What is it?

An atrial septal defect (ASD) is a hole in the wall (septum) that separates the two atria of the heart. In the fetus, there are openings in this wall that close before birth. Atrial septal defect is a condition in which these openings have not closed properly and a hole remains. As a result, blood continues to flow between the two sides of the heart. In some cases, the atrial septal defect is small, asymptomatic and may even close on its own. In other cases, and especially if there is a significant shunt, the abnormal flow may put a significant strain on the heart over time, and cause the development of heart or lung disease. Therefore, it is important to diagnose and fix the atrial septal defect at a young age and thus prevent future problems.

124 Alikes with Atrial Septal Defect (ASD)

Learn from others
who are experiencing
Atrial Septal Defect (ASD).

Additional names

This group contains additional names:
- Patent foramen ovale

Signs & symptoms

In most cases, atrial septal defect at childhood is an asymptomatic condition that is usually discovered by chance (by detecting a cardiac murmur). In adulthood, around the age of 30-40, signs of heart or lung disease may appear. Possible symptoms are shortness of breath, edema in the legs or ankles, rapid or irregular heartbeat and intolerance to physical exertion.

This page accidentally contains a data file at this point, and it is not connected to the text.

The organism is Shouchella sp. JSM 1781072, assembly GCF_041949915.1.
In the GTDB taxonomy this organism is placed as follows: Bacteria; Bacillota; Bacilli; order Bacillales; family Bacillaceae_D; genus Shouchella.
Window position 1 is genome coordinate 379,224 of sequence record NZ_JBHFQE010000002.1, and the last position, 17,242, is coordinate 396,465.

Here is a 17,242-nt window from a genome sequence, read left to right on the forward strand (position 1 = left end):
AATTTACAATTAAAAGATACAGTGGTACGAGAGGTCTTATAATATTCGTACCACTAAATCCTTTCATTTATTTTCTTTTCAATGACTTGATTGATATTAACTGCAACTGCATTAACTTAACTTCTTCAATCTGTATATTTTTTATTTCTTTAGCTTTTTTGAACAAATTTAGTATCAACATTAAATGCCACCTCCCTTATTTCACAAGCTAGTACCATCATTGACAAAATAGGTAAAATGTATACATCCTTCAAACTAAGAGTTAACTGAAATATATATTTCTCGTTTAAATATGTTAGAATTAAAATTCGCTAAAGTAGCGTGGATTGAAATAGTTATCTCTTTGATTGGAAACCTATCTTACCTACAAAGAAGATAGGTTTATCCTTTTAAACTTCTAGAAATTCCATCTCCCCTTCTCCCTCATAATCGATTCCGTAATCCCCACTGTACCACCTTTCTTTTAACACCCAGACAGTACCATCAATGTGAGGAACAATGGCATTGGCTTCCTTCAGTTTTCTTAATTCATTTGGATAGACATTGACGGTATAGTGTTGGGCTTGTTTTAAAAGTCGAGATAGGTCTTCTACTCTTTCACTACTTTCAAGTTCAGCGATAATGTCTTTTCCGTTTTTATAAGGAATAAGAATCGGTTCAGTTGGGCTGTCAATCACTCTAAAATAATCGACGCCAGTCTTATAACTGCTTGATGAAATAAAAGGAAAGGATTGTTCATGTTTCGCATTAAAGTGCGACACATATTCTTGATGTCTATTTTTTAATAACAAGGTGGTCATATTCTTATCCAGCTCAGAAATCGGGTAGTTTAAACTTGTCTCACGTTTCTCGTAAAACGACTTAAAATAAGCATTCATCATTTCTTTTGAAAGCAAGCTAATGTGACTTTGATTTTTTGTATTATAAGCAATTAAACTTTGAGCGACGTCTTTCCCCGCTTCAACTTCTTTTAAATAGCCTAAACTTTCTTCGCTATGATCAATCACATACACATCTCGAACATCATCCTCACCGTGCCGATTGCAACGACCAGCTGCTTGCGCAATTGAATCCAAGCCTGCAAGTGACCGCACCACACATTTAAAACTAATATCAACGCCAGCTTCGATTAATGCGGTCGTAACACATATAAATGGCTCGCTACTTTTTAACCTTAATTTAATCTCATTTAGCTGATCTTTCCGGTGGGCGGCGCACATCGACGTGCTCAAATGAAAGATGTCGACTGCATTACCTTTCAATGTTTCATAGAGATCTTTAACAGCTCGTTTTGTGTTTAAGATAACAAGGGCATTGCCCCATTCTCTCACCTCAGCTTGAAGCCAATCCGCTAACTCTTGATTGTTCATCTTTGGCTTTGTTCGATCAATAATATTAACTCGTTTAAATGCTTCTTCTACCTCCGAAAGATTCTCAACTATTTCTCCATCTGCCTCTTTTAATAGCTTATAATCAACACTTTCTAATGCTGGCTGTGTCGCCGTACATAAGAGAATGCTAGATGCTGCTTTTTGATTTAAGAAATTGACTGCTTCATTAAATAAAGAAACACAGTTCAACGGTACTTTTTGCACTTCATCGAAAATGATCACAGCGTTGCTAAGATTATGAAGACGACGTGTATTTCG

Diagnosis of atrial septal defect begins with a physical examination by a doctor. The suspicion is confirmed using an echocardiogram, a test that demonstrates the structure of the heart and the blood flow in it. Other tests that may be needed are a chest x-ray and an ECG (a test that measures the electrical activity of the heart).


Small and asymptomatic atrial septal defect may close on its own and does not necessarily require treatment. atrial septal defect that remains open beyond the age of two or three years needs to be repaired as there is a concern that it will cause symptoms at an older age. Closing the atrial septal defect is done by catheterization (using a tube that is inserted into a blood vessel up to the heart) or by open heart surgery.

☝️ This is not a substitute for professional medical advice. Please consult with your physician before making any medical decision.

Learn more about our editorial process for content accuracy.

Alike Wisdom

Instantly get answers to medical questions with our AI, built from the collective wisdom of our community facing similar experiences

Thank you! Your submission has been received!

Find people who are
experiencing a similar
medical reality

100% Free